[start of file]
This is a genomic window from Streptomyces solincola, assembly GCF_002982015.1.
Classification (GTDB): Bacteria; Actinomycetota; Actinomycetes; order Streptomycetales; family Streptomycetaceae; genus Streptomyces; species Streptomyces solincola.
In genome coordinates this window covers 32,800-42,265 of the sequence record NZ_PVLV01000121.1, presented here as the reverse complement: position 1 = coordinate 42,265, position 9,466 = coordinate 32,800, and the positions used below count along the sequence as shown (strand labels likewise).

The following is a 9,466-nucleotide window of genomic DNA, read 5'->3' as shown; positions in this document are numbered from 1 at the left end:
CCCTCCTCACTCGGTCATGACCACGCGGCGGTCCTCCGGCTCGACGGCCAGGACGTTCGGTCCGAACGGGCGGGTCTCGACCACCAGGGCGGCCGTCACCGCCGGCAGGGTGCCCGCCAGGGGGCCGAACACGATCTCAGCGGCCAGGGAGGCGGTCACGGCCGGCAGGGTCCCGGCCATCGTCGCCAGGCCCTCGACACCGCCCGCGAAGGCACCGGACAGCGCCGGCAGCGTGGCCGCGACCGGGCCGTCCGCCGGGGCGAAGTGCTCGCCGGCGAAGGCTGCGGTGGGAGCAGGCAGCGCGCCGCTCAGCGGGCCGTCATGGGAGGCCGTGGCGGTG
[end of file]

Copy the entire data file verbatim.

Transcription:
This is a genomic window from Streptomyces solincola, assembly GCF_002982015.1.
Classification (GTDB): Bacteria; Actinomycetota; Actinomycetes; order Streptomycetales; family Streptomycetaceae; genus Streptomyces; species Streptomyces solincola.
In genome coordinates this window covers 32,800-42,265 of the sequence record NZ_PVLV01000121.1, presented here as the reverse complement: position 1 = coordinate 42,265, position 9,466 = coordinate 32,800, and the positions used below count along the sequence as shown (strand labels likewise).

The following is a 9,466-nucleotide window of genomic DNA, read 5'->3' as shown; positions in this document are numbered from 1 at the left end:
CCCTCCTCACTCGGTCATGACCACGCGGCGGTCCTCCGGCTCGACGGCCAGGACGTTCGGTCCGAACGGGCGGGTCTCGACCACCAGGGCGGCCGTCACCGCCGGCAGGGTGCCCGCCAGGGGGCCGAACACGATCTCAGCGGCCAGGGAGGCGGTCACGGCCGGCAGGGTCCCGGCCATCGTCGCCAGGCCCTCGACACCGCCCGCGAAGGCACCGGACAGCGCCGGCAGCGTGGCCGCGACCGGGCCGTCCGCCGGGGCGAAGTGCTCGCCGGCGAAGGCTGCGGTGGGAGCAGGCAGCGCGCCGCTCAGCGGGCCGTCATGGGAGGCCGTGGCGGTG